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Burns and Scalds

Burns affect more than what is visible. The heat penetrates into blood vessels below the skin, dilating them, thus making the plasma (the colourless part of the blood) escape. In a minor burn, the escaped plasma gets trapped in a blister. In a burn that removes the skin altogether, plasma bleeds from the raw area. Although only the colourless part of the blood is lost, its loss reduces the total volume of fluid available for circulation. This is why fluid replacement is such an essential part of hospital treatment. Judge the seriousness of a burn by its size, not its depth.

If a burn covers more than half a square inch of skin, show it to a doctor. If it covers an area more than the size of your hand, it is potentially serious.

Cool the burned area with cold water for about ten minutes. This will help blood vessels which have been damaged already to close up again and prevent further loss of plasma. It will also stop the burning sensation, although temporarily.

If the child has clothes on, the heat will get trapped in it. Remove the clothes as you run the cold tap on the child.

If the burn needs medical treatment, wrap the cooled area in a freshly laundered smooth fabric like a handkerchief, pillowcase or sheet to protect the raw area from airborne bacteria. Rush the child to a hospital immediately.

For small burns, don’t interfere if it has formed a blister. Blisters protect raw skin from infection and further plasma leakage. Do not use any ointment or grease. Apply nothing but a sterile adhesive dressing to protect the burn from rubbing.

Scalds can be misleading. If a large area of skin is reddened and no blisters form, it does not mean that the burn is relatively harmless. The redness indicates that fluid is leaking under the skin. Cool the skin and rush the child to the hospital. If the scalds have formed in the mouth, cool it by making the child suck ice. If you cannot find ice, or if the child is too young, get him to sip icy cold water through a straw ( so it emerges near the burned area or from a bottle.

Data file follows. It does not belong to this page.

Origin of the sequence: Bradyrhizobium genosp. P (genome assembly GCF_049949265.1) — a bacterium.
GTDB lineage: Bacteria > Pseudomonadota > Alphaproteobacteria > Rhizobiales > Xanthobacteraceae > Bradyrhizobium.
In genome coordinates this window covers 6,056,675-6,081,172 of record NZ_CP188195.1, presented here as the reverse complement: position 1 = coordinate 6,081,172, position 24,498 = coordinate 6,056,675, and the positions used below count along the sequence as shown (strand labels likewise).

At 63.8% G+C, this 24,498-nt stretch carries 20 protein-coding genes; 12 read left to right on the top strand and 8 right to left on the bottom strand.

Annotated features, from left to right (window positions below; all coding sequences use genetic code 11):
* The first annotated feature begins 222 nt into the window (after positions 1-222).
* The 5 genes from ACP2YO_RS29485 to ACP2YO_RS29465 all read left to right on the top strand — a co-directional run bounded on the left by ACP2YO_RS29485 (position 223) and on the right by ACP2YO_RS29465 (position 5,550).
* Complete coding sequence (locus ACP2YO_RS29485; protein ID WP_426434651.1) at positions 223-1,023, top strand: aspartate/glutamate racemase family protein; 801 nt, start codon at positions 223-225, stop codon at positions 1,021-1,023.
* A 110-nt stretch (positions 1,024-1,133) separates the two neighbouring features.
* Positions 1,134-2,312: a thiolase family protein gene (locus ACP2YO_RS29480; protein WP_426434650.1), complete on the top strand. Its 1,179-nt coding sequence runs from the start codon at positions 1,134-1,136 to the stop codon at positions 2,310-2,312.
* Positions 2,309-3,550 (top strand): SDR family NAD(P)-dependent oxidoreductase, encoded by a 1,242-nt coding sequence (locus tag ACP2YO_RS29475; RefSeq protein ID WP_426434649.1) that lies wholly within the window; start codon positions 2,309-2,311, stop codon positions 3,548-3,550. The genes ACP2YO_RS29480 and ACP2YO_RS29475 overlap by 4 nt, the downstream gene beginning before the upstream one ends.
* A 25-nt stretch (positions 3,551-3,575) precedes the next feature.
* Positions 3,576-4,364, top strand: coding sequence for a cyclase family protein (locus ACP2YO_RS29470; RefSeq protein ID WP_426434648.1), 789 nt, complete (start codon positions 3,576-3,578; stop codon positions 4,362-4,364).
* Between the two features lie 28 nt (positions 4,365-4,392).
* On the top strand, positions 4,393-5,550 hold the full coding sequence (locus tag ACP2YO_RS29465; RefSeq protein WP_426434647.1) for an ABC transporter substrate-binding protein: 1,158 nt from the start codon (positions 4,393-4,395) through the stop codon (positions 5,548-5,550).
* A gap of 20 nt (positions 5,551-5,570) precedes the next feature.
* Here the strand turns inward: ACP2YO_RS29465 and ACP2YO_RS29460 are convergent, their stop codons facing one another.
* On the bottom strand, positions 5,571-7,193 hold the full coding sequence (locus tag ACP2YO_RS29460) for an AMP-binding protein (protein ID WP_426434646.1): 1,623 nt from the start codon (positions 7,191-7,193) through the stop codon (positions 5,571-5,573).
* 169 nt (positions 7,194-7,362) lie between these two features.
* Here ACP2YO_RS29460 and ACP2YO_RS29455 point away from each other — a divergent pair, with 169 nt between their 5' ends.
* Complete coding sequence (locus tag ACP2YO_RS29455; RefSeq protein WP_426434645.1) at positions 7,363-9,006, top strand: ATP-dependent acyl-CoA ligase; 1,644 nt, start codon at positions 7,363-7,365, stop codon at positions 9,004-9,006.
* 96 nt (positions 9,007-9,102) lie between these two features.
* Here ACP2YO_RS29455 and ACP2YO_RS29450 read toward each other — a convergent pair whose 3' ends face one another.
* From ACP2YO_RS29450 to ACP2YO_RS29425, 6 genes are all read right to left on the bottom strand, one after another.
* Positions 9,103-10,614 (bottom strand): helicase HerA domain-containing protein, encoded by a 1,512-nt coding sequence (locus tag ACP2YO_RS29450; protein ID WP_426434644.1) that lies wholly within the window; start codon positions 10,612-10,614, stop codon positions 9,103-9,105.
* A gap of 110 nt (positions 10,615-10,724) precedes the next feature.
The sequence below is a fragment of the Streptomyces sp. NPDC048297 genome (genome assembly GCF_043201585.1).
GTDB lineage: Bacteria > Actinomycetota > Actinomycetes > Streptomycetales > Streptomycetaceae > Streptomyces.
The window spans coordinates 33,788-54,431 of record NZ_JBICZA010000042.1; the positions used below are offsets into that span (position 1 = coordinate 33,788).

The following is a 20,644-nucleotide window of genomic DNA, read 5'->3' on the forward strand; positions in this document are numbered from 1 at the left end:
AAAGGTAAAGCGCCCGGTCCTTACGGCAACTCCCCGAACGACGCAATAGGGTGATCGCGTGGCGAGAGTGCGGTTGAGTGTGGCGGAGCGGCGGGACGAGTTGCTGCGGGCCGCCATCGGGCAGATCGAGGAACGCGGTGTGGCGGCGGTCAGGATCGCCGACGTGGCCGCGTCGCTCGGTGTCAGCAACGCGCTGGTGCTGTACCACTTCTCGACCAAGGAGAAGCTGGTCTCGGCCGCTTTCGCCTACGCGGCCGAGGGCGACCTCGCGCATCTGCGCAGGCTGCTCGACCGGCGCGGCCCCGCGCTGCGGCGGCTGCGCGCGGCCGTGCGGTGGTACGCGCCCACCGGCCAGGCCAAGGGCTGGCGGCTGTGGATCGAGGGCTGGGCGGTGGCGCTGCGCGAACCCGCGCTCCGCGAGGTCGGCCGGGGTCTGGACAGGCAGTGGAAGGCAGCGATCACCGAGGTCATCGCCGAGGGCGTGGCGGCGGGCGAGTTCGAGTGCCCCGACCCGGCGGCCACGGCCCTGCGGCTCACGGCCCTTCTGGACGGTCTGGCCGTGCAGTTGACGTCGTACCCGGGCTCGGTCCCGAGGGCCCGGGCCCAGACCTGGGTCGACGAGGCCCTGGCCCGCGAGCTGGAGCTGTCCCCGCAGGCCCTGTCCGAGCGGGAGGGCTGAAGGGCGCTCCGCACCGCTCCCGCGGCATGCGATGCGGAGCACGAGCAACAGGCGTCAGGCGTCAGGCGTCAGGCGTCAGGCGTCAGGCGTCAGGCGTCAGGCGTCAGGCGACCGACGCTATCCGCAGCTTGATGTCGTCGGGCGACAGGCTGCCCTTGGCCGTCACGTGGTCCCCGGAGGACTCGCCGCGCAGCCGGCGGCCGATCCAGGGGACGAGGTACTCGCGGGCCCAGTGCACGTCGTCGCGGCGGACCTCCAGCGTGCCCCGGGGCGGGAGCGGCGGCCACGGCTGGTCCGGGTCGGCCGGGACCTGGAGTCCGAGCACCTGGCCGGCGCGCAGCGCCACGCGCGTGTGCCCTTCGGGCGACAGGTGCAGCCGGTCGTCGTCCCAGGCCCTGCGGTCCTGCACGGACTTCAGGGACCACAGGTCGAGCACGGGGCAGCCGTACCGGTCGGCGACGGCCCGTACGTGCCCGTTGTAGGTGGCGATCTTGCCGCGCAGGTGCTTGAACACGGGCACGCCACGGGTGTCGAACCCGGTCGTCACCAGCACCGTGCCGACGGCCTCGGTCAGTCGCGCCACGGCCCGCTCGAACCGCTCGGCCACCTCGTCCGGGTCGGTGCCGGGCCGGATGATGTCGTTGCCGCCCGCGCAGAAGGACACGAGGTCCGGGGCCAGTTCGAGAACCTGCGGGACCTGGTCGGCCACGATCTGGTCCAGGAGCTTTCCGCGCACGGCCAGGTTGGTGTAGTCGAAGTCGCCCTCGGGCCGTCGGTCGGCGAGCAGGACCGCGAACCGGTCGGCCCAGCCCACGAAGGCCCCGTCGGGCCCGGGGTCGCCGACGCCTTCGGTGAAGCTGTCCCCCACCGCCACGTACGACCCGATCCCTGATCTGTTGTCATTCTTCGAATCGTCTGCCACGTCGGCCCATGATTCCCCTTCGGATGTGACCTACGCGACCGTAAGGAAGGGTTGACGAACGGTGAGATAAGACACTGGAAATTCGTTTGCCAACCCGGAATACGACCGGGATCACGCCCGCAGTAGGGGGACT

Electric burns look harmless, but can be potentially dangerous. All you can see is a blackened pin point because the electrical contact has closed the skin’s blood vessels. So, you cannot see any superficial blister. But, the current will have fanned underneath and the harmless looking skin might be hiding a big area of of burned tissue. All electric burns must be shown to a a doctor at once.

Safety Tips

All fires must have safeguards. If you use portable heaters at home, use a fan heater instead of a bar electric fire.

You need to be careful even about guarded fires. Do not keep anything on it that might be visible to the child and he might want to climb up there. Preferrably use the burners close to the wall rather than the ones that are visible to your child. Do not let the child see you poke things into the fire that he might want to imitate. If you use a gas fire, make sure that the gas knob is away from the child’s reach, or make the gas knob self igniting in case the child turns on the gas tap.

Always turn the handles of pans inwards and use the backburners if possible. Remember that some ovens are so badly insulated that the child can scald himself by just leaning on the door. Never leave the child in the kitchen alone. Hot fat can spit, hot oil can catch fire. An oil burn is even worse than a boiling water scald.

Watch out for anything which is dangling within the toddler’s reach, like an iron for example.

Remember that irons and fires hold their heat for some time after you have turned them off.

Never fill a hot water bottle with water hot enough to scald the child if it should leak or burst. Better still, use it to only warm the bed. Take it out when the child gets in.

Remember, even radiators and hot taps can lead to burns and scalds.

Take care if you are a smoker. A cigarette ember can inflict a painful burn. Do not leave your lighter or matchbox around.

Tea and coffee pots should never be kept on a low table where a child can reach them, or a high table with a cloth that can be pulled by the child. In fact, do not use tablecloths that can be pulled off.

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